Schneier on Security
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April 16, 2007
DHS No Longer Gets Failing Cybersecurity Grade
They got a D.
The rest of the U.S. government didn't do very well. Eight of twenty-four departments (including the Department of Defense) failed. Overall, the federal government received a C- (up from a D+ last year).
Posted on April 16, 2007 at 6:36 AM
• 26 Comments
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"C" means "average" so the question is: Is "average" good or bad?
The scorecard seems to measure lots of things that bureaucrats understand and admire like "standard configurations" and "standard procedures" which really have nothing to do with actual security.
I would be very concerned if the DoD had a "standard configuration" which covered the recruiting officers PC and the weapons control system on a stealth bomber -- yet according to the article they would drop two grades for this.
The whole exercise reminds me of ISO 9000 "quality control" certifications which are actually measure cubic feet of paperwork.
I got all D grades in school and today I'm in prison. It figures the government is headed in the same direction.
Someone pointed out a couple years ago that these ratings are generally related to the size of the agency. F to A is generally a list of agencies from large to small. This seems to relate to the complexity and amount/severity of bureaucracy in the org. I just think of it as real-life application of Newton's 3 Laws of Motion... ;)
I'm actually not that disappointed that DoD got an F. They are completely segmented in their operations and their decision making. If the FISMA grades said that they had C, I'd think that someone was lying. How could an agency like that get anything higher than a D with its current infrastructure?
A number of prominent critics -- including several current and former US Federal CIOs -- have pointed out that FISMA provides a very poor measurement of IT security anyway. In fact it's not exactly clear what it _does_ measure, except perhaps the ability to process paperwork quickly. For a specific example, it is claimed that selection of any access control mechanism -- no matter how inappropriate -- will score a passing grade in the "security controls" category provided the selection process is fully documented.
The benefit in FISMA comes from the deeply insecure organizations being forced at least to document their configurations as compared to a somewhat arbitrary baseline (NIST 800-53 and related). The accuracy of a given organization's documentation is largely dependent on the effectiveness and cluefulness of the parent department's inspector general's office (or other oversight office that vets the documentation before the department authorizes the office's system). The scores themselves don't mean much since there's wide variation both in interpretation of the baseline controls and the respective IGs' knowledge, and the net security benefit may be nil (or even negative) because every organization, regardless of its current security posture, still has to invest man-years in documentation instead of maintaining or improving actual security. This exercise may clue in some of the weak organizations, thus avoiding some compromises, and at least the result is some form of comprehensive documentation. IMO, it's not an effective use of security money, but not a complete waste either.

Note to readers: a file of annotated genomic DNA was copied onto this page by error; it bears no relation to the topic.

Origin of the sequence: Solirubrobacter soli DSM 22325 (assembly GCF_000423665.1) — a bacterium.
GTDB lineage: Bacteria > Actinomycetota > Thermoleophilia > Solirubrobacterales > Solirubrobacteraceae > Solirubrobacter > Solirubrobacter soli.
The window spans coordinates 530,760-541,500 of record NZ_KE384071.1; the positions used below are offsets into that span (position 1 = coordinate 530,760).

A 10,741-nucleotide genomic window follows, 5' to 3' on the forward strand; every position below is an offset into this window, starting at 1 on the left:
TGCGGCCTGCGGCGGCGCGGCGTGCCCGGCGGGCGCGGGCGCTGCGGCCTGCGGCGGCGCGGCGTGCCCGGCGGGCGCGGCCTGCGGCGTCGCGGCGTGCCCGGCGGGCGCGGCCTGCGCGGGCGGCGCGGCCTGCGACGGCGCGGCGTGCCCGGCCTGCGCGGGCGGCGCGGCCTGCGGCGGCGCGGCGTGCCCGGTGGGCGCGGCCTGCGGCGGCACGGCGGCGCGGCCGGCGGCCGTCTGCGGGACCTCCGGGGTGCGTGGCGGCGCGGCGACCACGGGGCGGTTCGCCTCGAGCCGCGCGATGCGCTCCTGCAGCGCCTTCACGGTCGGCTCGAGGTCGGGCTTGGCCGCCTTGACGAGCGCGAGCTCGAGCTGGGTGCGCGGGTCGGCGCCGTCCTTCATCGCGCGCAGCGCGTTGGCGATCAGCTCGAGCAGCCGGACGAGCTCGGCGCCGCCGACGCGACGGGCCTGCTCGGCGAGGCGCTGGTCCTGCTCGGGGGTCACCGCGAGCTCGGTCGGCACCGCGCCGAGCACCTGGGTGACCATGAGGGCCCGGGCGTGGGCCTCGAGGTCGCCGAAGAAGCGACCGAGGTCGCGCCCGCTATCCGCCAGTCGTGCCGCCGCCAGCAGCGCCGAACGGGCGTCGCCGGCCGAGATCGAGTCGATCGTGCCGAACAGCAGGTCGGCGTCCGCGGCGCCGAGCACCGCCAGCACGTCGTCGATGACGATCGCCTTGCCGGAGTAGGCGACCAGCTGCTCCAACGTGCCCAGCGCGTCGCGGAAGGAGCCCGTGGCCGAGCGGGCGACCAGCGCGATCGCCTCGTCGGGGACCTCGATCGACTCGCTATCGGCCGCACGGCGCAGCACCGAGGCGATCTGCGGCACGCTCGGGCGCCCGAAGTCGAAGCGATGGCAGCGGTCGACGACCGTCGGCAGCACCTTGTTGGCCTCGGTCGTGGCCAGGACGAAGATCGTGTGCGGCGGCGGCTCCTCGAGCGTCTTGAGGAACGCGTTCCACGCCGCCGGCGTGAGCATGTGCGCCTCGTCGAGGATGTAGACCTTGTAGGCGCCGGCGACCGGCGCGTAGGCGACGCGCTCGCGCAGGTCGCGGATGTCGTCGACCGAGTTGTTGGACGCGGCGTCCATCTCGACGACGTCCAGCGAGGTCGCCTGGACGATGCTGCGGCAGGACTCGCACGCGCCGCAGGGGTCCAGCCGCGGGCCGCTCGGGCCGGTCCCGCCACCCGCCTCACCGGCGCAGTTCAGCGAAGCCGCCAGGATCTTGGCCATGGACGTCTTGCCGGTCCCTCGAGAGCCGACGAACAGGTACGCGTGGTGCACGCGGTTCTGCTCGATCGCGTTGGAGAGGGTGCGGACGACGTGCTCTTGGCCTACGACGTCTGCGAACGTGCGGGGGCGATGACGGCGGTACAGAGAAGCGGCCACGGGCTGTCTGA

Maybe if they hired qualified people instead of those loyal to the ruling party, they might do a bit better. I don't expect that to change any time soon.
> DHS No Longer Gets Failing Cybersecurity Grade
I don't know, Bruce, my college called a "D" in a major track course a failure. "C" or better to pass!
I'd call "cybersecurity" a major requirement for DHS (and DoD, FBI, etc). Maybe it's an elective for the Bureau of Land Management, though :)
You seem to be saying that you can't be loyal to your party and be smart .. wonder if it applies to "other party" too.
Bruce, is the overall grade boost for the government a result of No Child Left Behind, or is the US Government actually doing a better job at security? ;)
You can be loyal to the party *and* be good at your job; however, its harder to be technically competent in the fields of intelligence and security, but still loyal enough to the party not to go running off to Congress and blurt out any inconvenient facts....
"The rest of the U.S. government didn't do very well. ... Overall, the federal government received a C- . "
Yet let's see how long it will be before Mr. Schneier asks us all to trust those same folks to "pass broad legislation" putatively to solve a social problem.
They're no good at cybersecurity. So they must be really good at crafting well-thought-out legislation.
Day1, and counting.... [sarcastically]> They're no good at cybersecurity. So they must be really good at crafting well-thought-out legislation.
The FISMA grade is not a measure of the Federal government's "cybersecurity". It is a partial measure of compliance with the documentation requirements. Systems can be very secure but poorly documented and thus earn a low grade, or poorly secured but well documented and thus earn a high one.
Furthermore, the grade is of the executive branch only. So you appear to need a remedial government course.